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    hi everyone , i realy need help at the mo! im trying to do one of my assisgnment n i have to relate the mode of action of a drug to its side effects , im doin h2 receptor agonists and trying to see why they cause headaches/ dizziness and rashes , if anyone has any idea i would really aprechiate it . thank you

  • #2
    Side effects

    One of my pet theories is that there are two side effects to any drug.
    1) caused by the molecule itself.
    2) caused by its' pharmacological action.

    An example would be the sulphonamides and their derivatives.

    Chlorothiazide (saluric) was one of the early diuretics derived from sulphonamides. It had the side effects of the sulphonamides plus those resulting from it's diuretic action. Greater potency drugs were synthesised, eg hydrochlorothiazide which lost most of the side effects of sulphonamides as given in much lower dosage. Other examples could be sumatrtan and naratriptan.

    Resulting from all this is the theory that the more potent a drug is compared with the parent compound, then the class (1) side effects should be reduced.

    another example could be frusemide and bumetanide. Weight for weight, bumetanide is worst than frusemide for side effects, but at the dosage of 1/40, then the molecular side effects are reduced.
    johnep

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    • #3
      what about non-steroidal anti-inflammatories and cyclo-oxygenase inhibition? that's the msot obvious example of a drug's mode of action causing side-effects; Or what about the diarrhoea brought about by antibiotics killing one's intestinal flora as well as the harmful bacteria it was targeting? anti-cancer drugs that make your hair fall out because they kill all fast-replicating cells, whether they be malignant tumour cells or hair follicles?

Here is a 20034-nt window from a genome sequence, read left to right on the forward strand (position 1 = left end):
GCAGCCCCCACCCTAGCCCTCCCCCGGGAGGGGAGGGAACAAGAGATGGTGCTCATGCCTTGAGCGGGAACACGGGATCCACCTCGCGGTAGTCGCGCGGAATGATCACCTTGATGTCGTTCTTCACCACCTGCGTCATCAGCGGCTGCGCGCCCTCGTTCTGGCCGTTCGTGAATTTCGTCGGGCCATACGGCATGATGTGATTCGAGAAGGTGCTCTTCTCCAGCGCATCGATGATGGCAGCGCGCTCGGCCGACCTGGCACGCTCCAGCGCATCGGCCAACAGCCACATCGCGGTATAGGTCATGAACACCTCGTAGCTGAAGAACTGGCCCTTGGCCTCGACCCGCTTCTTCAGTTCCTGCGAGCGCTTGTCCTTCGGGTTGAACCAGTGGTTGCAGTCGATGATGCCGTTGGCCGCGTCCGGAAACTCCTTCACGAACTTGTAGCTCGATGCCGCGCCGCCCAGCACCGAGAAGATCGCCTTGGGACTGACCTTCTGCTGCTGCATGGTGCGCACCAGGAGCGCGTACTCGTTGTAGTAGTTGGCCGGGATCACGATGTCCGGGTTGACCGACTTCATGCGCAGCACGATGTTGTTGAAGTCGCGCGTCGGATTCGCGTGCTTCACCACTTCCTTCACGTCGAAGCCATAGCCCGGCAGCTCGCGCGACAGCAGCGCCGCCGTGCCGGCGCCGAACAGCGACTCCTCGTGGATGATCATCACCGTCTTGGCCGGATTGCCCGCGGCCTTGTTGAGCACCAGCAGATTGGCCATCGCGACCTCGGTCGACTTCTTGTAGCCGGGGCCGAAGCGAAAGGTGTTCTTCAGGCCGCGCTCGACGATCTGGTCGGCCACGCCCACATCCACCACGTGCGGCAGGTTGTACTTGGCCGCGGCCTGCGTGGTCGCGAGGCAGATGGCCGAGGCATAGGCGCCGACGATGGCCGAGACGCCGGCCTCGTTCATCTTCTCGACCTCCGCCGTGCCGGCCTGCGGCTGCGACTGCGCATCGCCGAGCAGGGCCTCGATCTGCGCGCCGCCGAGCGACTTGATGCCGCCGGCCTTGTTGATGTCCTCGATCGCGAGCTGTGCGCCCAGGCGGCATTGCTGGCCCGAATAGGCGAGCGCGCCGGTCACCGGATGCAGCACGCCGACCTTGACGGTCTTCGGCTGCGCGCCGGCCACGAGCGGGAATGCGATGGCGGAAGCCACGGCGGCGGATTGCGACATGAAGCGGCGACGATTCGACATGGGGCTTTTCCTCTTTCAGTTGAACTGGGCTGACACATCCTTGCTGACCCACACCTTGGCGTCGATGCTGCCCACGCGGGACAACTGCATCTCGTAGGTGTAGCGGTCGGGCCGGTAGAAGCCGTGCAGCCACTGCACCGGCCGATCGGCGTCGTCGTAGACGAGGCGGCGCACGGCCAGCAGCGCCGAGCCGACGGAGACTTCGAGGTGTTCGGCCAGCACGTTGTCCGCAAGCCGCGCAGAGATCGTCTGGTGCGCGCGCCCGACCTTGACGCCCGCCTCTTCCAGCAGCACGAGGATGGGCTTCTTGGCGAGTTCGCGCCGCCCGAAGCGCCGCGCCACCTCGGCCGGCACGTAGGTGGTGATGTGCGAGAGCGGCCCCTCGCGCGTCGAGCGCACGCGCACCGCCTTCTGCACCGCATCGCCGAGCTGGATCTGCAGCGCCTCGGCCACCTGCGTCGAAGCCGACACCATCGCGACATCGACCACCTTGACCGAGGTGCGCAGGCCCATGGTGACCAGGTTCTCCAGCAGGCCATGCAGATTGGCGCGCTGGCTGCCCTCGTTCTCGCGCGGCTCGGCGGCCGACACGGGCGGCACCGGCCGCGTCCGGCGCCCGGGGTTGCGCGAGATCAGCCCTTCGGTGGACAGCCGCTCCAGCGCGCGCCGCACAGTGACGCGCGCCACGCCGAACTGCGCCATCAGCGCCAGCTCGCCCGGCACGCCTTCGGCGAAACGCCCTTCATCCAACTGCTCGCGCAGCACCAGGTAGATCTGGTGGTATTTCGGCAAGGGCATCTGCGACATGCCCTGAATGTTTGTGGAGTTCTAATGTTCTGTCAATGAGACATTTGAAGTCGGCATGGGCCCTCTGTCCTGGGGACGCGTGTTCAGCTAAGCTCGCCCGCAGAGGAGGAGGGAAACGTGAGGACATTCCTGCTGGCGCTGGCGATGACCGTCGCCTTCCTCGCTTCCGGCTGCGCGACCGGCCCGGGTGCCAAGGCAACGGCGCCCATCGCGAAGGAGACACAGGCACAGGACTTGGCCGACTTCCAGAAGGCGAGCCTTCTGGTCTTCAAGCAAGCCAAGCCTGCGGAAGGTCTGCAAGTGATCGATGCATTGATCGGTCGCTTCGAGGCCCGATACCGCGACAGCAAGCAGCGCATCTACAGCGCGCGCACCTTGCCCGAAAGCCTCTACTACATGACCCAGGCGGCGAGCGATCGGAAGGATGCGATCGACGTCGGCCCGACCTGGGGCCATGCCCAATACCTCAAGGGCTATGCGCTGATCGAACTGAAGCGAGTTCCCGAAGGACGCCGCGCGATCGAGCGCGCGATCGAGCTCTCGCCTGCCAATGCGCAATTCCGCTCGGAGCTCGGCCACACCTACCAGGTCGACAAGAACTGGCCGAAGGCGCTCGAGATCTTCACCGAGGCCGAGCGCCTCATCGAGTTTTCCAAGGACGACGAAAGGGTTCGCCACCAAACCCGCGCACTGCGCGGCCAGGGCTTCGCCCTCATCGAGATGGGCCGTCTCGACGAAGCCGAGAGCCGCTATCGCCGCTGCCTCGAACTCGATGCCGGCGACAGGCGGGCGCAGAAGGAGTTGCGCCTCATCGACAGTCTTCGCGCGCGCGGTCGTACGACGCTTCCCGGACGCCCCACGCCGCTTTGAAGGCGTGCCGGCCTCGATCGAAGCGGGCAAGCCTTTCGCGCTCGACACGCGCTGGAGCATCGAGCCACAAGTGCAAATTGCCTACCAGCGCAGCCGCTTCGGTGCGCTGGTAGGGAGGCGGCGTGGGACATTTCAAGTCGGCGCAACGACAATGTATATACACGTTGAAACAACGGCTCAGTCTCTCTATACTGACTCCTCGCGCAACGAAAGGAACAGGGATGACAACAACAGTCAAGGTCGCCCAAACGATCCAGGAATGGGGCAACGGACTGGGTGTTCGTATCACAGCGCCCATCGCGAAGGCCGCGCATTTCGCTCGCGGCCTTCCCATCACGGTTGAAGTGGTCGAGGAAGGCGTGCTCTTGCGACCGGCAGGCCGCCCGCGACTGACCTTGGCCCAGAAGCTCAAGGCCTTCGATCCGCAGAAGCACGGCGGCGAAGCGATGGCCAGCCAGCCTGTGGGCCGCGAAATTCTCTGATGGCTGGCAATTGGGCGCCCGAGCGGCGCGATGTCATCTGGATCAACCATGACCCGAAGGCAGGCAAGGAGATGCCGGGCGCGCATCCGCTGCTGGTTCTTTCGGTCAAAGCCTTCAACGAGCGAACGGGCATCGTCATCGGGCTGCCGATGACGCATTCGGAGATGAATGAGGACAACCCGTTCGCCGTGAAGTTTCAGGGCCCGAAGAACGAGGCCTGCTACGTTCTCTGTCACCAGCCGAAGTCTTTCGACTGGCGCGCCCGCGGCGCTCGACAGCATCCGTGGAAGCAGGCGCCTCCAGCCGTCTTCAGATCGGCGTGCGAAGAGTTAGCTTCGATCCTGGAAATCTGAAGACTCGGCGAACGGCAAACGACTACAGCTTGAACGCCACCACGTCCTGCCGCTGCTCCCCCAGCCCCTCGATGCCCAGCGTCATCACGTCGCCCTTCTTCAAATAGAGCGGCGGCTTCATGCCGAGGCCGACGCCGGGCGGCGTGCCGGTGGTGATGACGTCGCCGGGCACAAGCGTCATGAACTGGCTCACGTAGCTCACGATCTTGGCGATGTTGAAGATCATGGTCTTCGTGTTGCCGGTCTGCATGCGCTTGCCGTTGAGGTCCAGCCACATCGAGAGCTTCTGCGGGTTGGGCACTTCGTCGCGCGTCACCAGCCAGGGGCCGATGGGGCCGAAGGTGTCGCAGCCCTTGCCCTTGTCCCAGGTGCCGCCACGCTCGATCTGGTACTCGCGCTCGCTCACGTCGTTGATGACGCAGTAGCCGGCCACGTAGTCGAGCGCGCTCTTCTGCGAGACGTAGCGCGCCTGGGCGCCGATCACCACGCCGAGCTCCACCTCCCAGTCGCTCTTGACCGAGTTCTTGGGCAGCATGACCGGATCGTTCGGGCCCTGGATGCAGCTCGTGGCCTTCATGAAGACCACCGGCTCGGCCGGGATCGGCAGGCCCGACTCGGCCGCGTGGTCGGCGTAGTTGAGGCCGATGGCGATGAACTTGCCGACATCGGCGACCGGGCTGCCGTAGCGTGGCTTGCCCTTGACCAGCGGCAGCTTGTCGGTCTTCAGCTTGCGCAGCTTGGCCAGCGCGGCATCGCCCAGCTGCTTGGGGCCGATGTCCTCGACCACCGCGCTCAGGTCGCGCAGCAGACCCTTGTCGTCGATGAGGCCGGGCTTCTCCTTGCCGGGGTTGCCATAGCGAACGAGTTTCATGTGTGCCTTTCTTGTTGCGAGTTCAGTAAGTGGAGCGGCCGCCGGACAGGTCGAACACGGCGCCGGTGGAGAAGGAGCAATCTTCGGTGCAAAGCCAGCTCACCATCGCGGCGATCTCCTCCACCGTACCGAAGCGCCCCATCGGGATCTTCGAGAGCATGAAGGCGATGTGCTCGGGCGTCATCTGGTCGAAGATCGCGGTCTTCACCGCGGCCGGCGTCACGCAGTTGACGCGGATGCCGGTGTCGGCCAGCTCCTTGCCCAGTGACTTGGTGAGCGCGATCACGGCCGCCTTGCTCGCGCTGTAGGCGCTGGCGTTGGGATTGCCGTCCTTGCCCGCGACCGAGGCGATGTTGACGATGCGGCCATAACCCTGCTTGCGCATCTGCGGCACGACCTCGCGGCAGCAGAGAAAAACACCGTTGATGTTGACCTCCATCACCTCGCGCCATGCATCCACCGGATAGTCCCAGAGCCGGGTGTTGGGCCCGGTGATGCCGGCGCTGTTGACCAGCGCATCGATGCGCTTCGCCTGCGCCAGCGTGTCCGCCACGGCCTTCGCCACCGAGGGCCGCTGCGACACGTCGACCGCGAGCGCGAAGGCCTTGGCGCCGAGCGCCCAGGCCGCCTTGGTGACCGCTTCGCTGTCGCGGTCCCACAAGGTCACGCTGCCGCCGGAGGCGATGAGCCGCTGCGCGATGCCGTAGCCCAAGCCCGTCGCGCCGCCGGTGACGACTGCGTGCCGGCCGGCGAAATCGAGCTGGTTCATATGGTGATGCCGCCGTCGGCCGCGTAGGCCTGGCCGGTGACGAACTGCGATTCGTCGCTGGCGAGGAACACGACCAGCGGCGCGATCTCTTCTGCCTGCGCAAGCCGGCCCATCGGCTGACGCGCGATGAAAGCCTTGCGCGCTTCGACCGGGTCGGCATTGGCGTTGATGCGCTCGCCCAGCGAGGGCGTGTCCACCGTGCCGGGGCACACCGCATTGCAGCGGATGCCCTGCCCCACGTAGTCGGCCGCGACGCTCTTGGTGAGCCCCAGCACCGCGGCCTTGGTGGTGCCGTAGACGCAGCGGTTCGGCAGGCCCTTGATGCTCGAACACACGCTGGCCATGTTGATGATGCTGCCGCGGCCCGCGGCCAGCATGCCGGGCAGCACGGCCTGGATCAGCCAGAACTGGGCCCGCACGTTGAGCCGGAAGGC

Ze genuine Article, present & perfect!

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      • #4
        H2s aren't really a good choice - they are pretty well tolerated. Why not change to one of the ones that Zoggite mentioned, or something like orlistat, where the side effects are clearly and easily related to the mechanism of action.

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        • #5
          Originally posted by love View Post
          hi everyone , i realy need help at the mo! im trying to do one of my assisgnment n i have to relate the mode of action of a drug to its side effects , im doin h2 receptor agonists and trying to see why they cause headaches/ dizziness and rashes , if anyone has any idea i would really aprechiate it . thank you
          I would think that the headaches/dizzuness were caused from CNS stimulation, and the rash was a bizarre side effect. I can't even really think of any drugs that are used as H2 agonists. What would they do - increase acid secretion in the stomach?

          Can't you change to a drug that has a lot of clinical use, and side effects that are easily explained? Maybe one of the ones mentioned, or beta blockers might be a good one. You could discuss the difference between propranolol and atenolol for example, and why they can effect asthmatics etc.
          Last edited by admin; 13, February 2007, 10:48 PM.
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          • #6
            Um err, What exactly are the differences between atenolol and propranolol?
            johnep

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            • #7
              Originally posted by johnep View Post
              Um err, What exactly are the differences between atenolol and propranolol?
              johnep
              Well atenolol is more cardio selective isn't it (Beta1 selective)? So if you gave propranolol and had breathing problems, using a beta2 agonist wouldn't do much to reverse the effects. If this happened with atenolol then using the agonist should help.